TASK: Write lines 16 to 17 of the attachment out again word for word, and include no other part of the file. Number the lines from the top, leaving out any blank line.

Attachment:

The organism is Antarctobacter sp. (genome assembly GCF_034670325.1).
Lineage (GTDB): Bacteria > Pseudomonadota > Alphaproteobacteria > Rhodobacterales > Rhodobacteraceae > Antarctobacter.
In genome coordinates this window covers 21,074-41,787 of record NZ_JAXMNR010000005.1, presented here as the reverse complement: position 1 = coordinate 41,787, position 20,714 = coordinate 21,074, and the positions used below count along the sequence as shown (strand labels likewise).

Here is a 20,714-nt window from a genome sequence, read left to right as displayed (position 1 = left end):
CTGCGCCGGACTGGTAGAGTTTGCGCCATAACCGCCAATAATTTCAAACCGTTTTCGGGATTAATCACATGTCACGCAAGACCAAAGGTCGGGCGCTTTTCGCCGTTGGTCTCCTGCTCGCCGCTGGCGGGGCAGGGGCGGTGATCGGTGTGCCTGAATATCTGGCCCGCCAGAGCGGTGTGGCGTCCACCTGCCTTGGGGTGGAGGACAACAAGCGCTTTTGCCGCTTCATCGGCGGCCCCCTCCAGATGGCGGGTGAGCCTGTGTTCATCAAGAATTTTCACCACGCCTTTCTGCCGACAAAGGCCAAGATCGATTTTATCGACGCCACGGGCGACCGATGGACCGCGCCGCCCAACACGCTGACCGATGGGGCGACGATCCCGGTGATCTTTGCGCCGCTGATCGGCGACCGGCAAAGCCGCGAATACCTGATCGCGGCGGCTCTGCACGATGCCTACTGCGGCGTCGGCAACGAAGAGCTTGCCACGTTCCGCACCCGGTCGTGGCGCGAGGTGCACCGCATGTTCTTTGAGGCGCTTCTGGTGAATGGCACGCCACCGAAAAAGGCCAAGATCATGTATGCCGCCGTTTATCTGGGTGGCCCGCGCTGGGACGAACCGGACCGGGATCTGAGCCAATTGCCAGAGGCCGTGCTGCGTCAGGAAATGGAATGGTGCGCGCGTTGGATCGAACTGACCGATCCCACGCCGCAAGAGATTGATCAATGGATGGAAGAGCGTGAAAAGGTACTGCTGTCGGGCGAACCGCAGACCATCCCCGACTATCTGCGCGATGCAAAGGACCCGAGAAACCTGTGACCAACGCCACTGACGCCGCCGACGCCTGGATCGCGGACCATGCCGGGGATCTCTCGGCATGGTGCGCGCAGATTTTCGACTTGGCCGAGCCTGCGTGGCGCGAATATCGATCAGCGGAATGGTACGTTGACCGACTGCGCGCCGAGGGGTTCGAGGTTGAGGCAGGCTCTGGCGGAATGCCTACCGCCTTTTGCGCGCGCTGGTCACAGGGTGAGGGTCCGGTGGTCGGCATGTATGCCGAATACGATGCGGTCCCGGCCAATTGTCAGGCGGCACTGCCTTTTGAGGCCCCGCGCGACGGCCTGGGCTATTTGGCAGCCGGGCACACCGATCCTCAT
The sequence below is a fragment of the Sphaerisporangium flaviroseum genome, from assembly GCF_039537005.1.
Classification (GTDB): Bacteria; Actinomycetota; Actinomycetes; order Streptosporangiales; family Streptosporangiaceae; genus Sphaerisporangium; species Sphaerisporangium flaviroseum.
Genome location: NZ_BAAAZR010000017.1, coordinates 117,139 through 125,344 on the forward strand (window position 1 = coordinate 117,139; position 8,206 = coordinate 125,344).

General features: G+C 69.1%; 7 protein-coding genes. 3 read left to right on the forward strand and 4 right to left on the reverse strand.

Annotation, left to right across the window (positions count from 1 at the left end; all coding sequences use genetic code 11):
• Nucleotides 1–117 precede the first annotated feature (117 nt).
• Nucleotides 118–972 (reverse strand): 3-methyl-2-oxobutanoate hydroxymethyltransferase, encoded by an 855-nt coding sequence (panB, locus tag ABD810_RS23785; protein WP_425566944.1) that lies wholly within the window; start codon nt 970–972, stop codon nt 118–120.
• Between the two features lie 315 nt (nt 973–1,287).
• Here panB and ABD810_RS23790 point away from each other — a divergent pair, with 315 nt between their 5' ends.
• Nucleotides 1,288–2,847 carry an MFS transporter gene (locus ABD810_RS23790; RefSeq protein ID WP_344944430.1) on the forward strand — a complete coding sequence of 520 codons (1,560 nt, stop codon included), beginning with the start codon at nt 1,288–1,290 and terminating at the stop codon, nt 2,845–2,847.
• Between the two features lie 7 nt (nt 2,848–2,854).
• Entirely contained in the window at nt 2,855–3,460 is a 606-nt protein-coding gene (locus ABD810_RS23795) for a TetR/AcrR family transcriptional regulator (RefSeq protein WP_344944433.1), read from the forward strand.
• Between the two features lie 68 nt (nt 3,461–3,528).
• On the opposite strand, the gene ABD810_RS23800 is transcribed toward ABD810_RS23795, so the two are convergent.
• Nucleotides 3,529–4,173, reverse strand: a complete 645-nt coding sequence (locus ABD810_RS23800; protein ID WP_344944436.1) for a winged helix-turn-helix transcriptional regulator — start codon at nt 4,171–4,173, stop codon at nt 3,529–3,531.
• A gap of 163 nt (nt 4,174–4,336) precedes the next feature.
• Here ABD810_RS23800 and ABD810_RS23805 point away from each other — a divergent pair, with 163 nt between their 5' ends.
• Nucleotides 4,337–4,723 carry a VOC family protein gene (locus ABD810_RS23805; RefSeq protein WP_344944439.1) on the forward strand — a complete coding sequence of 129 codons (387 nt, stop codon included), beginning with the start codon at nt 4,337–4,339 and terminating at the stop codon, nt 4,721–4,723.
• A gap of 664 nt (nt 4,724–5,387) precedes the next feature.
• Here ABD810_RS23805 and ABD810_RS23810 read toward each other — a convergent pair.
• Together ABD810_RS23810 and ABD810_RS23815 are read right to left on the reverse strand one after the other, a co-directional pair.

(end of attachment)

• Between the two features lie 7 nt (nt 2,848–2,854).
• Entirely contained in the window at nt 2,855–3,460 is a 606-nt protein-coding gene (locus ABD810_RS23795) for a TetR/AcrR family transcriptional regulator (RefSeq protein WP_344944433.1), read from the forward strand.